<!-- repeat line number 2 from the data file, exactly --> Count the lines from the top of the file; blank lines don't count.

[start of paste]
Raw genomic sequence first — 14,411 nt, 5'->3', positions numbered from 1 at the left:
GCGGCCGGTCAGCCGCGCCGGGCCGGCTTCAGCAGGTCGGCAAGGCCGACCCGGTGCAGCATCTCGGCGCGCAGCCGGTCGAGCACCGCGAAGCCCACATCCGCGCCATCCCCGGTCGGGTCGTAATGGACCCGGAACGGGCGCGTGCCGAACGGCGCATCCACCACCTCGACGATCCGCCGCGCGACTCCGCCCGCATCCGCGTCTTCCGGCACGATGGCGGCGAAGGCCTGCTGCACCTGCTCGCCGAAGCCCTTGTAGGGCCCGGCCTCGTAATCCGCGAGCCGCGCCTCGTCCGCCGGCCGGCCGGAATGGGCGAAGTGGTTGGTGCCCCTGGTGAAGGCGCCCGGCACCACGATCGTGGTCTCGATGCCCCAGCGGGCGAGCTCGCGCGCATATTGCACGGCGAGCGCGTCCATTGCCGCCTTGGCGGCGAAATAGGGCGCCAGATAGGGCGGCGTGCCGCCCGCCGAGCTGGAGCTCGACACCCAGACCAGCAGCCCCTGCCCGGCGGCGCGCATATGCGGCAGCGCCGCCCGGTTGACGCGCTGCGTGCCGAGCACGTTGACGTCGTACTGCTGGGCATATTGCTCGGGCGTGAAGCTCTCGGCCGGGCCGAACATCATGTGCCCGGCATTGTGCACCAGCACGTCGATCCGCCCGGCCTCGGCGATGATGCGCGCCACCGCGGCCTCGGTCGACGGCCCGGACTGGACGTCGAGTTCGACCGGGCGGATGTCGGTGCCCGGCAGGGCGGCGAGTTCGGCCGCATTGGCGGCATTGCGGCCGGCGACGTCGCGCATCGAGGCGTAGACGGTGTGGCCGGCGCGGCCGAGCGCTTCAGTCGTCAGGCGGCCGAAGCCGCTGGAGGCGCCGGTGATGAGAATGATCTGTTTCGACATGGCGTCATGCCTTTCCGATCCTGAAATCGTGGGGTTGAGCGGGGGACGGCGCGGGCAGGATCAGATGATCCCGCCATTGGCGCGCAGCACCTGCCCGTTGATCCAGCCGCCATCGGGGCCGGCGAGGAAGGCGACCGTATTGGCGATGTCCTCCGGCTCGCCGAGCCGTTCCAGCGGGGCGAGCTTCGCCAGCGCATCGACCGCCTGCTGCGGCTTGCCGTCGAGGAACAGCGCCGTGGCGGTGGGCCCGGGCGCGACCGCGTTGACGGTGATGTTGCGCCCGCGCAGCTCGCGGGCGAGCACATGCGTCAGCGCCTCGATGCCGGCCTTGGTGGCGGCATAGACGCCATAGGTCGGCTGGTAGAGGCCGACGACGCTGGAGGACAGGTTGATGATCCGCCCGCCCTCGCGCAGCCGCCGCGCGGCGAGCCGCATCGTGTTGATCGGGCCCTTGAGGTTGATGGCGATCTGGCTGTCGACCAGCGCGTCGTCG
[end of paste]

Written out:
GCGGCCGGTCAGCCGCGCCGGGCCGGCTTCAGCAGGTCGGCAAGGCCGACCCGGTGCAGCATCTCGGCGCGCAGCCGGTCGAGCACCGCGAAGCCCACATCCGCGCCATCCCCGGTCGGGTCGTAATGGACCCGGAACGGGCGCGTGCCGAACGGCGCATCCACCACCTCGACGATCCGCCGCGCGACTCCGCCCGCATCCGCGTCTTCCGGCACGATGGCGGCGAAGGCCTGCTGCACCTGCTCGCCGAAGCCCTTGTAGGGCCCGGCCTCGTAATCCGCGAGCCGCGCCTCGTCCGCCGGCCGGCCGGAATGGGCGAAGTGGTTGGTGCCCCTGGTGAAGGCGCCCGGCACCACGATCGTGGTCTCGATGCCCCAGCGGGCGAGCTCGCGCGCATATTGCACGGCGAGCGCGTCCATTGCCGCCTTGGCGGCGAAATAGGGCGCCAGATAGGGCGGCGTGCCGCCCGCCGAGCTGGAGCTCGACACCCAGACCAGCAGCCCCTGCCCGGCGGCGCGCATATGCGGCAGCGCCGCCCGGTTGACGCGCTGCGTGCCGAGCACGTTGACGTCGTACTGCTGGGCATATTGCTCGGGCGTGAAGCTCTCGGCCGGGCCGAACATCATGTGCCCGGCATTGTGCACCAGCACGTCGATCCGCCCGGCCTCGGCGATGATGCGCGCCACCGCGGCCTCGGTCGACGGCCCGGACTGGACGTCGAGTTCGACCGGGCGGATGTCGGTGCCCGGCAGGGCGGCGAGTTCGGCCGCATTGGCGGCATTGCGGCCGGCGACGTCGCGCATCGAGGCGTAGACGGTGTGGCCGGCGCGGCCGAGCGCTTCAGTCGTCAGGCGGCCGAAGCCGCTGGAGGCGCCGGTGATGAGAATGATCTGTTTCGACATGGCGTCATGCCTTTCCGATCCTGAAATCGTGGGGTTGAGCGGGGGACGGCGCGGGCAGGATCAGATGATCCCGCCATTGGCGCGCAGCACCTGCCCGTTGATCCAGCCGCCATCGGGGCCGGCGAGGAAGGCGACCGTATTGGCGATGTCCTCCGGCTCGCCGAGCCGTTCCAGCGGGGCGAGCTTCGCCAGCGCATCGACCGCCTGCTGCGGCTTGCCGTCGAGGAACAGCGCCGTGGCGGTGGGCCCGGGCGCGACCGCGTTGACGGTGATGTTGCGCCCGCGCAGCTCGCGGGCGAGCACATGCGTCAGCGCCTCGATGCCGGCCTTGGTGGCGGCATAGACGCCATAGGTCGGCTGGTAGAGGCCGACGACGCTGGAGGACAGGTTGATGATCCGCCCGCCCTCGCGCAGCCGCCGCGCGGCGAGCCGCATCGTGTTGATCGGGCCCTTGAGGTTGATGGCGATCTGGCTGTCGACCAGCGCGTCGTCG